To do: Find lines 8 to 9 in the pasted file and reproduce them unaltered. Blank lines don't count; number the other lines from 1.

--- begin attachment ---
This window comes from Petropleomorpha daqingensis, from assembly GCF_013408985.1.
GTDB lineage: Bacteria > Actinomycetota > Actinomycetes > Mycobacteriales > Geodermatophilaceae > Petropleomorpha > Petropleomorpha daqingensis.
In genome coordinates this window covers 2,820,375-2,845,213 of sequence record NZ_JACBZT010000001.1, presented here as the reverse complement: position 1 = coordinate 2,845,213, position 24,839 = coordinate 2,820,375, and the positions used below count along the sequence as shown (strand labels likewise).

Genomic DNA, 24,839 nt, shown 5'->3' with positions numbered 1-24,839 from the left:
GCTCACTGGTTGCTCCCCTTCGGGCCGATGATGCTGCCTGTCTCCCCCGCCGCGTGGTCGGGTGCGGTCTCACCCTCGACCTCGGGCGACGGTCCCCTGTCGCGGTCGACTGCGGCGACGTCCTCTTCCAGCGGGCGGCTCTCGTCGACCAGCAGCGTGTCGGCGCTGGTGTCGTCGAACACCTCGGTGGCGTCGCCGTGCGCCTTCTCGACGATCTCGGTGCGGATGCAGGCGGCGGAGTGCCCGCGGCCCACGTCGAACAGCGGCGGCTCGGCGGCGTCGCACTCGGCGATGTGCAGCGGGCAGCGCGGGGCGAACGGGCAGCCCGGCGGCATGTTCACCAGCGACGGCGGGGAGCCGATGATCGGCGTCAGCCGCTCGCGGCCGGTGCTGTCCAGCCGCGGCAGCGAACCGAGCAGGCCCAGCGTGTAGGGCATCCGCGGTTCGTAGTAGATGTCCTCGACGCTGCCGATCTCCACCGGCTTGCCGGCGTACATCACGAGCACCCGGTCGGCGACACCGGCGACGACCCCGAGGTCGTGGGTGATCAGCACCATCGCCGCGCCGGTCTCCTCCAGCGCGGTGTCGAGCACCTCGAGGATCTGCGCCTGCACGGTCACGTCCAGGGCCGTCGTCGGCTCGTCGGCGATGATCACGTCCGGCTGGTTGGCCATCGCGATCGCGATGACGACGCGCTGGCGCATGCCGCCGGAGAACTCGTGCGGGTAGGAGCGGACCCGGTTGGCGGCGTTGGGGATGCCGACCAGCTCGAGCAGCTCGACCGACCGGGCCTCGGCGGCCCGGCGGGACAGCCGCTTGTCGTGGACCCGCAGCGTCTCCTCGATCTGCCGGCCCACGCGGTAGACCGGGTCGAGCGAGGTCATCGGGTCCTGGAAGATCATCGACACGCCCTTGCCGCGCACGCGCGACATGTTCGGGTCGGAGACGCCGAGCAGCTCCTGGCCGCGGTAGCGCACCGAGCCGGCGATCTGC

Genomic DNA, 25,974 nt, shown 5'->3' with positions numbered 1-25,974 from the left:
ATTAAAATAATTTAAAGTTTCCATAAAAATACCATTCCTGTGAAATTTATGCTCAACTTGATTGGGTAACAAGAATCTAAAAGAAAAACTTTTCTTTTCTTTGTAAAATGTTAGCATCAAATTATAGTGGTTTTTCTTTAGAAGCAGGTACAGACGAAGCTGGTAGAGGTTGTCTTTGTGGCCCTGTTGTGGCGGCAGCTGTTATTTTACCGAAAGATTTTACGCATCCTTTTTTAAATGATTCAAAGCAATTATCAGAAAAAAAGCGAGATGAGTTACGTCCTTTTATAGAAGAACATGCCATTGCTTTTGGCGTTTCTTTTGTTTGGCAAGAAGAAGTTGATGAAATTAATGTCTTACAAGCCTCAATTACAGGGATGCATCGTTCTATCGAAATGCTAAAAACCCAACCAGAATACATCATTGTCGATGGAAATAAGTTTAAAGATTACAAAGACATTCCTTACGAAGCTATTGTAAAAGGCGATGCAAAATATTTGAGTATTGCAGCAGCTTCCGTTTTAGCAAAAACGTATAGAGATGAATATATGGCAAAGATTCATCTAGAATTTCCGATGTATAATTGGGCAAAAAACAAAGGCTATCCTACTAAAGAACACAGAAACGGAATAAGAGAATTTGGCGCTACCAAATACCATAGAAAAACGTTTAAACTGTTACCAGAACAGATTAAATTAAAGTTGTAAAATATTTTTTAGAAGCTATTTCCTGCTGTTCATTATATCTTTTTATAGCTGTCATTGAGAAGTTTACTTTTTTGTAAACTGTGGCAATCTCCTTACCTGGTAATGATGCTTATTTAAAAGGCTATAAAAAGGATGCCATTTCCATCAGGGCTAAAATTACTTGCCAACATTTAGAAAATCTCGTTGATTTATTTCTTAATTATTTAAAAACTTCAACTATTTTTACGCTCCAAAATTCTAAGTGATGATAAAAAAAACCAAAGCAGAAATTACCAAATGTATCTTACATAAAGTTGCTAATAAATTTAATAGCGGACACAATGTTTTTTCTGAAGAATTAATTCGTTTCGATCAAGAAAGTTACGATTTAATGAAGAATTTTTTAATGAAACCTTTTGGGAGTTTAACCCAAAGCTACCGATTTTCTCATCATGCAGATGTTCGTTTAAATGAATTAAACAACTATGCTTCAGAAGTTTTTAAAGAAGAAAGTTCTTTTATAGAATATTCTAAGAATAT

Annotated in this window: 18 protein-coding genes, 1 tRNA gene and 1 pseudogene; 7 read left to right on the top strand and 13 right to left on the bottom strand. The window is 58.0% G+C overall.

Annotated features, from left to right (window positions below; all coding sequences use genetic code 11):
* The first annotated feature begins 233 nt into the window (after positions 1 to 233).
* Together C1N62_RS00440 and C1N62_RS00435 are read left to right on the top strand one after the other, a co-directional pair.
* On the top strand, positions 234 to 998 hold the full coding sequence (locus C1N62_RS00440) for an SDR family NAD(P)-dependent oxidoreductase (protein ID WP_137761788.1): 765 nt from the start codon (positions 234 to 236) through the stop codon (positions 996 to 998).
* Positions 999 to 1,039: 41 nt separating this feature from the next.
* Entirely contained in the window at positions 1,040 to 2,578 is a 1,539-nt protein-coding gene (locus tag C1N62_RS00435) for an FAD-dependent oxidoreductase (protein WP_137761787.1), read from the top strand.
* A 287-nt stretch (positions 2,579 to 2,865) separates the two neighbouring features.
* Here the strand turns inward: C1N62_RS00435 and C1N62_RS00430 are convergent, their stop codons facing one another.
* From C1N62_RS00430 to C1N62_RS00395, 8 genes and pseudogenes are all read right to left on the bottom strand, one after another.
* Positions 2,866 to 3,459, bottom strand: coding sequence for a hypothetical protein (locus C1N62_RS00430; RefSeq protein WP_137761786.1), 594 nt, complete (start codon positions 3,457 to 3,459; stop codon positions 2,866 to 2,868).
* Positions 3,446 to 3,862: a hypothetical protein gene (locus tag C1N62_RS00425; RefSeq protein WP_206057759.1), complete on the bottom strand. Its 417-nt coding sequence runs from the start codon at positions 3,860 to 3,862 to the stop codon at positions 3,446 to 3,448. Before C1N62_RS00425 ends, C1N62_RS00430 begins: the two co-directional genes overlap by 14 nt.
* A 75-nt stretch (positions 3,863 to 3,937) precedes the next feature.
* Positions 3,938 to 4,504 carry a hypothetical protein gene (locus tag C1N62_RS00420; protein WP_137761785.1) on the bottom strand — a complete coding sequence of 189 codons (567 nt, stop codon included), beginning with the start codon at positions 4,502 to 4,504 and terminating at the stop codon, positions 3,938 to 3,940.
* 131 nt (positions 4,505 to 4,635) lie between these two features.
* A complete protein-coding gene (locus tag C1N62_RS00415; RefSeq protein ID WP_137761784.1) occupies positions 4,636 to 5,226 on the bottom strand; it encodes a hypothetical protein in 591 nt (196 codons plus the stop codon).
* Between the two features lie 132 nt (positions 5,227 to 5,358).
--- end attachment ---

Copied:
Annotated in this window: 18 protein-coding genes, 1 tRNA gene and 1 pseudogene; 7 read left to right on the top strand and 13 right to left on the bottom strand. The window is 58.0% G+C overall.

Annotated features, from left to right (window positions below; all coding sequences use genetic code 11):